Today began my second cycle of R-CVP treatments. The session began with the usual….”What’s your name?”….”What’s your birthdate?”…”What is your understanding of why you’re here today?”…….
“Today I’m here for Rituxan and tomorrow I’ll get CVP”, I said.
“Great! We’re on the same page. Have you started “P” yet?”……”Wait, maybe I should rephrase that”, the nurse said with a smile.
Of course, I knew what she was after but we both giggled at the way the question had been phrased….”Actually, since I’m drinking 96 ounces of water each day, it seems like the “P” never stops!” I said……then followed with the correct answer…..”P is for Prednisone and I take that tomorrow”. This put a vision of children’s books in my head so I quickly added: “and B is for Bendaryl which makes me sleepy, C is for Cytoxan which makes my hair fall out, V is for Vincristine which will make me constipated if I’m not careful and Z is for Zofran which keeps the nausea away.”
After getting a gold star for being such a smarty pants……..I became a problem child. The reason that I got my port installed is because repeated IV’s and blood draws are hard on the veins in your arms. In December, when I had four weekly Rituxan treatments, the nurses were able to pump stuff in but they often had a hard time getting blood out of me…..sometimes needing three pokes before they got what they needed. The port, with it’s catheter directly in a vein, allows for easy access to a vein….for pumping things in and pumping things out…..in theory. Today, the saline went in just fine but the nurse couldn’t get blood out in order to do my labs. “Hmmmm…..that’s not good”, she said, ”Try raising your right arm…….try raising both arms…….try coughing…….I’ll lay you back and see if that helps”…….still no blood. “Try turning your head to the right and take a deep breath…..Turn your head to the right, take a deep breath and raise your right arm…..oink like a pig”. Still nothing. It wasn’t until I got myself into this configuration that she actually got enough blood for my labs……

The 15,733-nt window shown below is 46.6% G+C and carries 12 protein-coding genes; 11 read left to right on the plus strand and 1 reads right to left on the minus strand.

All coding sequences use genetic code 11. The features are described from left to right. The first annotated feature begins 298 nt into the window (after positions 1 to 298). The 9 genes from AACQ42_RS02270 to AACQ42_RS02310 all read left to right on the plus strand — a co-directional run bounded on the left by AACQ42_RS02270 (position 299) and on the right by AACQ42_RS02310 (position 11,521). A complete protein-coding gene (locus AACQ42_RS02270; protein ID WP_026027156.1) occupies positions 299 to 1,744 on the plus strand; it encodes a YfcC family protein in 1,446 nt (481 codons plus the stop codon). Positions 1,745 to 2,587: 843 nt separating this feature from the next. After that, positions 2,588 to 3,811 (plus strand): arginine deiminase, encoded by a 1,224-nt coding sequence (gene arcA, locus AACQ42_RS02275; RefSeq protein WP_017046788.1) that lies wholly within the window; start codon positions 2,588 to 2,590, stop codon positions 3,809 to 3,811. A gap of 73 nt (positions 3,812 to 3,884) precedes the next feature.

My bloodwork looked great and as the nurse started my benadryl drip, Larry got up to leave. “Do you want me to bring you anything when I get back?” he asked.
“A is for Americano”, I said “which makes me happy”.
I was a problem child when I had my blood pressure checked today, too. On Rituxan days, they take my blood pressure every 30 minutes to make sure that I’m not having an allergic reaction. Today, the machine went……pump, pump, pump…..then let the air out…….and then started over again. One time it tried eight times before it got a reading……my arm was going numb! There wasn’t a single time that the machine got a reading on the first try. My blood pressure was fine…..110/70….I don’t know what the problem was. Later, when Larry returned, I asked the nurse to check his blood pressure since his is high. I almost made a bet that the machine would have problems getting a reading through his bulky sweater……but it didn’t! It only took one attempt. I guess I was just being difficult today.
Here’s a picture of the nurses’ station in the chemo room, as seen from my chair….
…..the door on the far right is the bathroom……which I visit frequently……
…….and here I sit in my chair, with my pump……
I fill that water bottle that you see three times per day……96 ounces of water……which is why I visit the bathroom above several times during each visit. The Cytoxan that I get on chemo days is very hard on my bladder so my job is to try to flush it out of my system…..so to speak.
The pump for my meds is on the pole on the right and the pump is plugged into an outlet in the wall. A trip to the bathroom involves unplugging my pump and then scampering over to the bathroom with my “pump on a pole”. My nurse congratulated me today on how skilled I’d become at this maneuver………”like you’re dancing with your pole”. Well, you know where my mind went…..but I restrained myself and rather than giving her a pole-dancing demonstration, I sat back down in my chair like a good girl and told her not to give me any ideas! She laughed. We had a good time together today.